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I have the following code:

typedef void * (__stdcall * call_generic)(...);
typedef void * (__stdcall * call_push2)(unsigned long,unsigned long);

void * pfunc;
// assume pfunc is a valid pointer to external function

// this is a logically correct way of calling, however this includes:
// add esp, 8
// after the call, and that breaks my stack.
((call_generic)pfunc)(1,1);

// however, if i use this call:
((call_push2)pfunc)(1,1);
// this does not happen and code works properly.

It's a pain to track all the calls and count args manually (there are lots of such calls ahead), I'd prefer a macro or something for this, but with that bug it's not possible.

Is there a solution? Is there another way of creating call_generic type to do such things?

I do not really understand why exactly it does that "cleanup" but that breaks my stack badly, causing previously defined variables to be lost.

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2  
in standard C++ void* can't be a function pointer. –  Flexo Aug 23 '11 at 11:18
2  
What problem are you trying to solve here? This seems like an awful kludge. –  Flexo Aug 23 '11 at 11:19
1  
You could adapt some code I wrote a while back for a similar problem where my goal was typesafety with arbitrary functions where only the header and a shared object were available: codereview.stackexchange.com/questions/4006/… basically it makes a proxy object that implements operator() to forward to something that was loaded with dlsym() –  Flexo Aug 23 '11 at 11:27
1  
I've been told that only correct typedefs for correct functions can help me avoid this, but that's what I'm trying NOT to deal with, that's why I asked this question. –  einclude Aug 23 '11 at 11:27
3  
@einclude: I have a feeling you have compiler warnings turned down, MSVC shouldn't allow you to use __stdcall with var args, which means it forcing __cdecl, as it should (as that is the only way to have variable argument functions) –  Necrolis Aug 23 '11 at 11:27

3 Answers 3

up vote 3 down vote accepted

((call_generic)pfunc)(1,1); is only a logically correct way of calling if the function pointed to by pfunc actually has the signature you cast to, void *(...). Your code tells the compiler to make a varargs call, so it makes a varargs call. A varargs call to a function that isn't a varargs function doesn't work (in this case, there's disagreement who has to clean up the stack, and it gets done twice).

There's no way to do this for free. You must somehow cast the function pointer to the correct signature before calling it, otherwise the calling code doesn't know how to pass the parameters in a way that the callee code can use.

One option is to ensure that all the called functions that pfunc might point to have the same signature, then cast to that type. For example, you could make them all varargs functions, although I don't particularly recommend it. It would be more type safe to do what you don't want to - make sure that all the functions that might appear here take two unsigned long, and cast to call_push2.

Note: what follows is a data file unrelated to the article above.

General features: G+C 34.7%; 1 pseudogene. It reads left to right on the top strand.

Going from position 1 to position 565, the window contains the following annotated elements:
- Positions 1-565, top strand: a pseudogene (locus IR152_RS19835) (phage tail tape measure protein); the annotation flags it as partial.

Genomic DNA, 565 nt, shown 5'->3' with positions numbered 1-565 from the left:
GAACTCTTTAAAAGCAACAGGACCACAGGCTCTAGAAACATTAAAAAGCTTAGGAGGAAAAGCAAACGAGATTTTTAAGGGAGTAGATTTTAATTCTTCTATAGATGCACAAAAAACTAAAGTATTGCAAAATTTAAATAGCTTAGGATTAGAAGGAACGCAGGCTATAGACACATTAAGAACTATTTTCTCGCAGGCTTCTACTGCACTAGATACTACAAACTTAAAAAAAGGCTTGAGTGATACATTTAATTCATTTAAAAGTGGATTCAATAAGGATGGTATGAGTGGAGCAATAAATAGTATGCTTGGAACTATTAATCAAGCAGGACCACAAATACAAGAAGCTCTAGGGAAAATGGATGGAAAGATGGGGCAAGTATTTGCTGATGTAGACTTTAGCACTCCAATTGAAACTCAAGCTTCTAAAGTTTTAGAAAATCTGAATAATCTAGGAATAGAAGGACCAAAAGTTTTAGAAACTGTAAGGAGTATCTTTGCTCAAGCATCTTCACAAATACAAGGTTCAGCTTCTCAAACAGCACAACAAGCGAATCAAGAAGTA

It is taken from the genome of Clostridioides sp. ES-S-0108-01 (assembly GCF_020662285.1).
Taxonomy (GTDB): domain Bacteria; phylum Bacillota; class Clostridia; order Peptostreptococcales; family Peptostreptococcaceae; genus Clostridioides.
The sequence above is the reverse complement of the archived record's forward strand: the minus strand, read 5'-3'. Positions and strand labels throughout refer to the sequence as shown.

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awww, that's what i feared of :( –  einclude Aug 23 '11 at 11:34

The trick with call_generic won't work with functions that should be called with __stdcall calling convention. This is because __stdcall implies that the function should clean the stack, OTOH variadic functions (those with ... arguments) may not do this, since they are not aware of the arguments.

So that marking a variadic function with __stdcall calling convention is like shooting yourself in the foot.

In your specific case I'd go in the macro writing direction. I don't see a trivial trick that'd acomplish what you need.

EDIT

One of the techniques may be using template classes. For instance:

// any __stdcall function returning void taking 2 arguments
template <typename T1, typename T2>
struct FuncCaller_2
{
    typedef void * (__stdcall * FN)(T1, T2);

    static void Call(PVOID pfn, T1 t1, T2 t2)
    {
        ((FN) pfn)(t1, t2);
    }
};

// call your function
FuncCaller_2<int, long>::Call(pfn, 12, 19);

You'll need to create such a class for every number of arguments (0, 1, 2, 3, ...).

Needless to say this method is "unsafe" - i.e. there is no compile-time validation of the correctness of the function call.

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oh, thank you for sources, that's useful! –  einclude Aug 23 '11 at 11:39

seems to me you want a form of dynamic function binding mechanism that will bind a pointer to a protoype deducted from an invocation. This generally requires metaprogramming, for this boost::bind or something else from the boost functions library is your best bet (and if they don't have it, its doubtful that i can be done).

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And it's not straightforward to deduce this function type solely from the invocation, since the function takes two unsigned long, but the call site provides two int. There would need to be some specific rules to say what an int argument expression needs to be converted to - in this example unsigned long, but that seems arbitrary. valdo forces the calling side to specify the types, which avoids the need for deduction. –  Steve Jessop Aug 23 '11 at 11:45
    
@Steve: yip, thats the problem with getting too lazy :P –  Necrolis Aug 23 '11 at 11:56

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